The utilized nanoparticles and their respective studies that are contributed in the data bank are SiO2 (Parizad et al. 2018), Fe2O3 (Vryzas et al. 2015; Mahmoud et al. 2017), CuO (Shakib et al. 2016), Al2O3 (Shakib et al. 2016), SnO2 (Parizad and Shahbazi 2016), and Clay (Shakib et al. 2016). The experimental data in these studies have included the impact of nanoparticle type, nanoparticle concentration (wt%), KCl salt concentration (wt%), temperature (°F), pressure (psi), RPM (round/min), and time (s) on filtration volume (ml) of water-based drilling fluid. The input parameter named nanoparticle type is considered as one of the input parameters to see the effect of different nanoparticles. A total number of 1003 data points are used for predicting model, which is described later in this paper. These data points are randomly divided into two categories that are named training data and testing data. In order to check the performance of the model in predicting the target, these two categories must be apart from each other and do not have any points in common. For this purpose, the training data consist of about 80% of the main data points that are 803 data points, and the remaining 20% of the main data points are used as testing data that are 200 data points. The statistical description of the data bank used in this study is given in Table 1.
Table 1

Statistical description of the data bank used in this study

Parameter

Minimum

Maximum

Average

SD

Nanoparticle type

SiO2, Fe2O3, CuO, Al2O3, SnO2, Clay

Nanoparticle concentration (wt%)

0

7.5

0.807527

1.281187

KCl salt concentration (wt%)

0

6

1.857428

2.6723

Temperature (°F)

77

300

166.193

77.85525

Pressure (psi)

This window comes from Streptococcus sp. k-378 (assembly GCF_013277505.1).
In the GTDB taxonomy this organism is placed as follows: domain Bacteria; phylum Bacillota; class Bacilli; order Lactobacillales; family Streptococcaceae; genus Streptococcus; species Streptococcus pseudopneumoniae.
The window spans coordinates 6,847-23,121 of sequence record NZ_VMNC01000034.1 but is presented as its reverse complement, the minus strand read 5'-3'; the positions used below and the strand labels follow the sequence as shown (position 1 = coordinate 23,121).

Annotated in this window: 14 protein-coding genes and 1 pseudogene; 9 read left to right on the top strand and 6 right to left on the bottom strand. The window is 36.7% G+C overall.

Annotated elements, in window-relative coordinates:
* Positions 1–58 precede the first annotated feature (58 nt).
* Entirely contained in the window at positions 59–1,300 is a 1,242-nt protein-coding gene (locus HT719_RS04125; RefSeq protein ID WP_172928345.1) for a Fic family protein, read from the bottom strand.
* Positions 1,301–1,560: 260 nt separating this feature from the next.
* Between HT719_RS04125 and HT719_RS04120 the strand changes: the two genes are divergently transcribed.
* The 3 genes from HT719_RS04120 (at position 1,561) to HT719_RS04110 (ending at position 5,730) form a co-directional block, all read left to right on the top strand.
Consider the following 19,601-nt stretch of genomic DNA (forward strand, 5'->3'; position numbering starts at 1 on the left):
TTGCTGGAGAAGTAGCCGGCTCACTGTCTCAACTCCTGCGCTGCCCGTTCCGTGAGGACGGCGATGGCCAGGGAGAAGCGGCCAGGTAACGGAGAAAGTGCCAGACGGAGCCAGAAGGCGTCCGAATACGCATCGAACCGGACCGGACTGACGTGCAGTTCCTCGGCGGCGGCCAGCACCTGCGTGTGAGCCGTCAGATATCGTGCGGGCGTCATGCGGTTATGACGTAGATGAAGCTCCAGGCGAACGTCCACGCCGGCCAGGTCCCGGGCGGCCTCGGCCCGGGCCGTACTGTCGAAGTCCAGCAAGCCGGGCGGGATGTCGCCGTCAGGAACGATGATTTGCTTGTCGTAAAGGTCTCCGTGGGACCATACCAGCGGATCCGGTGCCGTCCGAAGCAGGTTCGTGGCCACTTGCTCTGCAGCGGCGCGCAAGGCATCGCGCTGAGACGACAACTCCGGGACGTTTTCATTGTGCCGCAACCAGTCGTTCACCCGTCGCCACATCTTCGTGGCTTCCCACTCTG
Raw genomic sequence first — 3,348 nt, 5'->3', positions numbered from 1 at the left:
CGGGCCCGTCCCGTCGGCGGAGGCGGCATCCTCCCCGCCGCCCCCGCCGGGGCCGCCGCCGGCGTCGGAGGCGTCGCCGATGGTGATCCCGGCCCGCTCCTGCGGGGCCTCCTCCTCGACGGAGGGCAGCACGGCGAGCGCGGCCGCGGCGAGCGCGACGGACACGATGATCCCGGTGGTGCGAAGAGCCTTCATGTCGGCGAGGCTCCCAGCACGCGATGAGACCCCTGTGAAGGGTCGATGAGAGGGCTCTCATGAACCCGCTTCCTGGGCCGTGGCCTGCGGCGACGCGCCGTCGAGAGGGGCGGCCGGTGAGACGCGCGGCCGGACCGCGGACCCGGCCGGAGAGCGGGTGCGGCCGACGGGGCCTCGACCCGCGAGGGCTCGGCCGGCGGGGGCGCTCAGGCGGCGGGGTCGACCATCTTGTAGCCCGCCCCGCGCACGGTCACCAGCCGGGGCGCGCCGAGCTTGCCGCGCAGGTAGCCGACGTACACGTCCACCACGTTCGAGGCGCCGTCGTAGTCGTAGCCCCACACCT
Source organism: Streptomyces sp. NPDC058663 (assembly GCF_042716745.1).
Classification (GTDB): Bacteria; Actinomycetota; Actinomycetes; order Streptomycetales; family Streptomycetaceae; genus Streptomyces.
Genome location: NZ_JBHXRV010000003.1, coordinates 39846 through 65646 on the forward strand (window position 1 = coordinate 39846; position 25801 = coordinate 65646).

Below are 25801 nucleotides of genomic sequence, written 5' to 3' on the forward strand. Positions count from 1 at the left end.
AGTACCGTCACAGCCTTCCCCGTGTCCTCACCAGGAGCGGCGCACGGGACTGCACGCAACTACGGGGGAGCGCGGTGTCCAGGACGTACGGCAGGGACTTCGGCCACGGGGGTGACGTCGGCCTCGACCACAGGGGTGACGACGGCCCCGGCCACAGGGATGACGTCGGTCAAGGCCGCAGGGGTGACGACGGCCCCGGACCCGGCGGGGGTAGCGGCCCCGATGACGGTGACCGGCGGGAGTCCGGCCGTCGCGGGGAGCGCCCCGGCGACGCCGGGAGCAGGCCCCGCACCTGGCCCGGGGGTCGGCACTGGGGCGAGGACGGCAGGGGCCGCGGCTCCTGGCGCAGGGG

100

500

314.2572

140.8071

RPM (round/min)

0

100

6.979063

25.47938

Time (s)

0

1800

683.0076

608.018

Filtration volume (ml)

1

65

8.955189

8.168526

Model construction

In order to predict the target, a feed-forward back-propagation algorithm is used. As said before, an ANN consists of some layers that are containing some neurons. An optimal network is a network with the optimum amount of layers and neurons, which must be obtained through the training process. TRAINLM and LEARNGDM are set as the training and adaption learning functions, respectively. The transfer functions that are used to connect the neurons are set TANSIG, TANSIG, and PURELIN in first, second, and third layer, respectively. The criterion that specifies the best network among the generated networks is set as MSE. A network has higher accuracy in predicting the target that has lower MSE and higher R2. Trial and error process is done for several times to find the optimal network. The best network is found with 3 layers (2 hidden layers and output layer) that the number of neurons is 21, 9, and 1 in first, second, and third layer, respectively. The workflow of model construction, model training, and sensitivity analysis (which is described later) is represented in Fig. 2. Training parameters of the proposed model are given in Table 2.